Primordially, the microbial world had figured out the biological processes necessary to make the molecules of life—the same primitive pathways of metabolism operating in our highly evolved human bodies today! Our physiological cellular processes were honed and crafted over a 1.5 billion year period of cellular evolution in the primeval microbial ocean of the Archeozoic Eon.
We are, as all of life is, a symbiotic creature. We are an amalgam of life’s evolving processes. Our human body does not only run by a collection of human cells, 10 trillion of them, but also by our human microbiome, 100 trillion microbes, in close association with our body. We are a true symbiont, wed deeply to nature and nourished best when fed by the natural world—the full operation of our metabolic pathways depends on it. Our bodies need real food to express their full genetic potential.
Next week we will look deeply into the Quarternary Period, the Age of Humans. We will examine the Pleistocene Epoch’s Paleolithic Human diet, the Holocene Epoch’s Neolithic Human diet, and our modern diets and their health consequences.
We are very excited about two products we are bringing into the Therapeutic Foods lineup this May: the Energy Sustain Complex and the plant based Trace Mineral Complex. Both products come right out of our evolutionary roots and provides food ingredients deeply connected to our metabolic pathways’ healthy functioning. The Energy Sustain provides indigenous seeds and grains from the Neolithic Horticultural Revolution, and the Total Trace Mineral Complex provides a full array of cold water extracted minerals derived from plants from deep within the Cretaceous Period strata. The plant derived minerals are extremely small particle size (relative to rock or salt based minerals)and are highly bioavailable. Next week I will go into considerable detail on these two primal food products.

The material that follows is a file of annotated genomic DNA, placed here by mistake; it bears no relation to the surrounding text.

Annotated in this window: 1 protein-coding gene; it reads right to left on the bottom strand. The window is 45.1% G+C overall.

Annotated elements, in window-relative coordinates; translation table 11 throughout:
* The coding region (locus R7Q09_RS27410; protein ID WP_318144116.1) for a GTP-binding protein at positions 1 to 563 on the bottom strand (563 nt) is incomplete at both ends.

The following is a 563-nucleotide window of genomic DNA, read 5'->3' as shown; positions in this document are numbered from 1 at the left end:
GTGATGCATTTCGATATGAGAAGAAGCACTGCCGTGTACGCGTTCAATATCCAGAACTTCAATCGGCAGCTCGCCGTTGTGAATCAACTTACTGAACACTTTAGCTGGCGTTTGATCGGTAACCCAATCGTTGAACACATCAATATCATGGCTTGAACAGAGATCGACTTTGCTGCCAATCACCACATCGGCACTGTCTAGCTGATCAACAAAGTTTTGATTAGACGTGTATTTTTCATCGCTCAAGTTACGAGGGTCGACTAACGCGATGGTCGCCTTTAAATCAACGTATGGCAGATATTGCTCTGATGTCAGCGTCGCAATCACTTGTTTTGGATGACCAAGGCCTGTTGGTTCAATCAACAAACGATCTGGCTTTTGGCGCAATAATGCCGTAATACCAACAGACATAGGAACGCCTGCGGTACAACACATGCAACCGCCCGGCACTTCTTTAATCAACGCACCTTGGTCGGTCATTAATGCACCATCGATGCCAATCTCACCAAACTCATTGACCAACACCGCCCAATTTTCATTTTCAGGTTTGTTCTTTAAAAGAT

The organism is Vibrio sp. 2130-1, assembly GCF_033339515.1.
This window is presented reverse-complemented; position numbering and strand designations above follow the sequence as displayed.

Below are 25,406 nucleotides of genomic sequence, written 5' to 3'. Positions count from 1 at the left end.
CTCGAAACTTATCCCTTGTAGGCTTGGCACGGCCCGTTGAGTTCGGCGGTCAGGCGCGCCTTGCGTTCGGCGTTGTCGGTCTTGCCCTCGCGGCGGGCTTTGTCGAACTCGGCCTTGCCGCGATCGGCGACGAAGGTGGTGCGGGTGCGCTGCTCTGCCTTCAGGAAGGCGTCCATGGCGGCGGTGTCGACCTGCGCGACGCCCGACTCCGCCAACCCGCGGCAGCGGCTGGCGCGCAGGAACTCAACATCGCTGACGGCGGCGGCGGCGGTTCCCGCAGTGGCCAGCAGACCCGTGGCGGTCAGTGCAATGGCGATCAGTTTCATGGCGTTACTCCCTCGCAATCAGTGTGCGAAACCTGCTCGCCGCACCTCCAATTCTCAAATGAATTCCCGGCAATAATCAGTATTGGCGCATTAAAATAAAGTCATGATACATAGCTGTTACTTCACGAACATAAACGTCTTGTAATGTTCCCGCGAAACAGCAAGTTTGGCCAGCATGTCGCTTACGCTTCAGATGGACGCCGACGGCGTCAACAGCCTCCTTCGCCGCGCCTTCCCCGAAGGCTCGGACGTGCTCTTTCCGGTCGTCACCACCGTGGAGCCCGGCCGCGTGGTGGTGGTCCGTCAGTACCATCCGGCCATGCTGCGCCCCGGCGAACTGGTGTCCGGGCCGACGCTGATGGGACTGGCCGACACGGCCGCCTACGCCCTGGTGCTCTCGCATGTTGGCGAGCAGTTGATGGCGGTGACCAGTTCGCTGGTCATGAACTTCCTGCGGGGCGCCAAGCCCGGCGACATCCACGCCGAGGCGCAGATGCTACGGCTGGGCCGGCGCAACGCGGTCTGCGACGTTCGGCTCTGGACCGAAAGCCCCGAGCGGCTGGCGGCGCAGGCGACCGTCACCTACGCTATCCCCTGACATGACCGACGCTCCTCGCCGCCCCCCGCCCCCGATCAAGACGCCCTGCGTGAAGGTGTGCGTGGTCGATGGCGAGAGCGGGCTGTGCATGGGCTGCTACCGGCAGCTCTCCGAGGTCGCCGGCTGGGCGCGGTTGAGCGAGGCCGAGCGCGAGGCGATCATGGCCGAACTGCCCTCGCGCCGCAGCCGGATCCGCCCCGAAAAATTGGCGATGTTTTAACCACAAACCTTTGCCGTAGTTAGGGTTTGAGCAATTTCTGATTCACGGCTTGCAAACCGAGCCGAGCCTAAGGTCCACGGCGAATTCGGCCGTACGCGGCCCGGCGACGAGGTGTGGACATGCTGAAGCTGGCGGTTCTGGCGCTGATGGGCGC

This is a photo of wildlife film maker Rebecca Hosking, as a young girl, with her pet barn owl. Just in case you missed her award winning documentary, The Farm for the Future, that I linked for you last week, you have another chance here to check it out. You will absolutely love it. It is a gem. It is the whole package.